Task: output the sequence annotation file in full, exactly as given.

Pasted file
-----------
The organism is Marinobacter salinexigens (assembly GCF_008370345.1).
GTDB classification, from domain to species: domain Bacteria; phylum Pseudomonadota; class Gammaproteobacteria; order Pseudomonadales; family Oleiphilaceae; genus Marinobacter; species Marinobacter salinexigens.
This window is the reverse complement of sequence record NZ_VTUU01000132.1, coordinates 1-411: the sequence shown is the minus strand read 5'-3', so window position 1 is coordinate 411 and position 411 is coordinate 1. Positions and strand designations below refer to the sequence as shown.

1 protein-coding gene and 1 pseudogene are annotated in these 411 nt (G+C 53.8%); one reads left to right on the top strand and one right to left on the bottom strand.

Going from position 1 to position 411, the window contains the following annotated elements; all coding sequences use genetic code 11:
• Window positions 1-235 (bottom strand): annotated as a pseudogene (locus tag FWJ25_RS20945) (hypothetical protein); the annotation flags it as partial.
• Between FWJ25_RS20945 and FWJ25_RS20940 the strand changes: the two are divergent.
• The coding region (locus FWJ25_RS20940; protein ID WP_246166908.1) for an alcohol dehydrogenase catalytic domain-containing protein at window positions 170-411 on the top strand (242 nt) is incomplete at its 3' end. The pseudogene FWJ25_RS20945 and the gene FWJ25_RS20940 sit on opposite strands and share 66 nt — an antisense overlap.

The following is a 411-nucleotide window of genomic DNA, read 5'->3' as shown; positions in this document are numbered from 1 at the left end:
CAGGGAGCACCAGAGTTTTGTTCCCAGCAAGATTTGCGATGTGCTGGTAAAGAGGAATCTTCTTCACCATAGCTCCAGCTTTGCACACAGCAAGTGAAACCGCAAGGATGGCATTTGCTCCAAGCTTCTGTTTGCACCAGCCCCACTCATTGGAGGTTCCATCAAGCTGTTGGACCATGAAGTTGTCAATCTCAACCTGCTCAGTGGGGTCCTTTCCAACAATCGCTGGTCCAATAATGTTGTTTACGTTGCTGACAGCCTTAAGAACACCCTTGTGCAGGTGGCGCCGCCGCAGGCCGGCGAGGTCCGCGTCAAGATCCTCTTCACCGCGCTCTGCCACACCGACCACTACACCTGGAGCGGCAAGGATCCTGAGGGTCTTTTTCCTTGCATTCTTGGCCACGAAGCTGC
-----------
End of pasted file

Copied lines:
The organism is Marinobacter salinexigens (assembly GCF_008370345.1).
GTDB classification, from domain to species: domain Bacteria; phylum Pseudomonadota; class Gammaproteobacteria; order Pseudomonadales; family Oleiphilaceae; genus Marinobacter; species Marinobacter salinexigens.
This window is the reverse complement of sequence record NZ_VTUU01000132.1, coordinates 1-411: the sequence shown is the minus strand read 5'-3', so window position 1 is coordinate 411 and position 411 is coordinate 1. Positions and strand designations below refer to the sequence as shown.

1 protein-coding gene and 1 pseudogene are annotated in these 411 nt (G+C 53.8%); one reads left to right on the top strand and one right to left on the bottom strand.

Going from position 1 to position 411, the window contains the following annotated elements; all coding sequences use genetic code 11:
• Window positions 1-235 (bottom strand): annotated as a pseudogene (locus tag FWJ25_RS20945) (hypothetical protein); the annotation flags it as partial.
• Between FWJ25_RS20945 and FWJ25_RS20940 the strand changes: the two are divergent.
• The coding region (locus FWJ25_RS20940; protein ID WP_246166908.1) for an alcohol dehydrogenase catalytic domain-containing protein at window positions 170-411 on the top strand (242 nt) is incomplete at its 3' end. The pseudogene FWJ25_RS20945 and the gene FWJ25_RS20940 sit on opposite strands and share 66 nt — an antisense overlap.

The following is a 411-nucleotide window of genomic DNA, read 5'->3' as shown; positions in this document are numbered from 1 at the left end:
CAGGGAGCACCAGAGTTTTGTTCCCAGCAAGATTTGCGATGTGCTGGTAAAGAGGAATCTTCTTCACCATAGCTCCAGCTTTGCACACAGCAAGTGAAACCGCAAGGATGGCATTTGCTCCAAGCTTCTGTTTGCACCAGCCCCACTCATTGGAGGTTCCATCAAGCTGTTGGACCATGAAGTTGTCAATCTCAACCTGCTCAGTGGGGTCCTTTCCAACAATCGCTGGTCCAATAATGTTGTTTACGTTGCTGACAGCCTTAAGAACACCCTTGTGCAGGTGGCGCCGCCGCAGGCCGGCGAGGTCCGCGTCAAGATCCTCTTCACCGCGCTCTGCCACACCGACCACTACACCTGGAGCGGCAAGGATCCTGAGGGTCTTTTTCCTTGCATTCTTGGCCACGAAGCTGC